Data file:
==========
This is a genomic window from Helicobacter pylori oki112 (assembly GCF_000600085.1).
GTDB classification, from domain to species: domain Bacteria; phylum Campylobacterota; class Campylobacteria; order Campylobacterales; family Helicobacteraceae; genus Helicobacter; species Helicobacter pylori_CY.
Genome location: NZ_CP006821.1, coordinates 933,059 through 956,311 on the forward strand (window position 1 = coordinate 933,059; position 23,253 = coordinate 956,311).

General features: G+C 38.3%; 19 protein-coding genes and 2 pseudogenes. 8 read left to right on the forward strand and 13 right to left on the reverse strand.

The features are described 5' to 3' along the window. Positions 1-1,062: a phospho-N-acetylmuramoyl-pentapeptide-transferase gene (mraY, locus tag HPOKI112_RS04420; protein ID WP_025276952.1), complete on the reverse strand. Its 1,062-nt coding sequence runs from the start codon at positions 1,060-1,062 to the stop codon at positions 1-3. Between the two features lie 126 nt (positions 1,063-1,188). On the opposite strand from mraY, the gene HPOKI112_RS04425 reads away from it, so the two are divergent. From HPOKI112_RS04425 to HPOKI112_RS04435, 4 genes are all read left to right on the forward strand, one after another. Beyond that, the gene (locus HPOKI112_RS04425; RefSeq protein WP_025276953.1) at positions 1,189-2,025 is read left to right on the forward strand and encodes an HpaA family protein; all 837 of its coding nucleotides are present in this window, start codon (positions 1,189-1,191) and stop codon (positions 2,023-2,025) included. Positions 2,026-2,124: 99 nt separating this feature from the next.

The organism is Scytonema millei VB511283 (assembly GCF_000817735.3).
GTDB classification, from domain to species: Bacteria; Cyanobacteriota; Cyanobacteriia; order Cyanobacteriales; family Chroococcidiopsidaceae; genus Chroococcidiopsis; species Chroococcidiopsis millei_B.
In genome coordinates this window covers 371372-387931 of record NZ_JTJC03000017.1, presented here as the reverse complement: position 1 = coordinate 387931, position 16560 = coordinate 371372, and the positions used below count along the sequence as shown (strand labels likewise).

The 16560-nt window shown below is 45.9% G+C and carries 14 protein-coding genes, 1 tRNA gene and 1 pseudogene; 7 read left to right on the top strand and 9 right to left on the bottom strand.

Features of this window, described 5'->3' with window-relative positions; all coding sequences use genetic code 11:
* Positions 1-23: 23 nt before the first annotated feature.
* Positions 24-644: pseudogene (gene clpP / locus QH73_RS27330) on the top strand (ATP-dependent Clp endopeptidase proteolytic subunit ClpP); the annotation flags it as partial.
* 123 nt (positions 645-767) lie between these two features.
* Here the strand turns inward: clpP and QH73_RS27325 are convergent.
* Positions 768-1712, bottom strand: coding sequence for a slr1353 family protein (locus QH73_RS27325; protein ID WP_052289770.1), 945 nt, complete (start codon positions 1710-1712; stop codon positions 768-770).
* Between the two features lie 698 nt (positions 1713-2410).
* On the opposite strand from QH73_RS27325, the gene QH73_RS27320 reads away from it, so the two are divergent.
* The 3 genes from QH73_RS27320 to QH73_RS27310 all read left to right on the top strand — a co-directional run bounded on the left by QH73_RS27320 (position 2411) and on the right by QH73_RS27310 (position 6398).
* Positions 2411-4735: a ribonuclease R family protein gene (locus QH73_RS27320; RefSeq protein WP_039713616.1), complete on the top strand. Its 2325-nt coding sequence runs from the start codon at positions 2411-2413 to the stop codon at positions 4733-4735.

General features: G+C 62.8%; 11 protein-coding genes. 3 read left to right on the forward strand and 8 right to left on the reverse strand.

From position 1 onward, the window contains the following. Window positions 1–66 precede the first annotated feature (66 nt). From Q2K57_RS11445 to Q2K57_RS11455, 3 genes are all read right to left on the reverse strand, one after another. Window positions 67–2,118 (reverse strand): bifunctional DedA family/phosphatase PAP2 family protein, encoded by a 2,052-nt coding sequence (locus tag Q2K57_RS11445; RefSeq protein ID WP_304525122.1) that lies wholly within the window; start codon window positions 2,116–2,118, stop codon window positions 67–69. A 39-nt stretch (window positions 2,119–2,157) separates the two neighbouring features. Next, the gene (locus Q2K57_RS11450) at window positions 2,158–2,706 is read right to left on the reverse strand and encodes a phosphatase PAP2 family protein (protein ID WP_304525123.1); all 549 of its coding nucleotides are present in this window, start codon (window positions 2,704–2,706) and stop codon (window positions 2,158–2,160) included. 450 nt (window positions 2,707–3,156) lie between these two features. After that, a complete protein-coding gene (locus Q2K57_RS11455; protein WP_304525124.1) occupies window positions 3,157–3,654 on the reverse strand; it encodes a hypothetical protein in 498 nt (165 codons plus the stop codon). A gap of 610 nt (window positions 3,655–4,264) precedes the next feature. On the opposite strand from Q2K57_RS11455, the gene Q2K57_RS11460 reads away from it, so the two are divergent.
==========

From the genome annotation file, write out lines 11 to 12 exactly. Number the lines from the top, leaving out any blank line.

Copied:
* Positions 1-23: 23 nt before the first annotated feature.
* Positions 24-644: pseudogene (gene clpP / locus QH73_RS27330) on the top strand (ATP-dependent Clp endopeptidase proteolytic subunit ClpP); the annotation flags it as partial.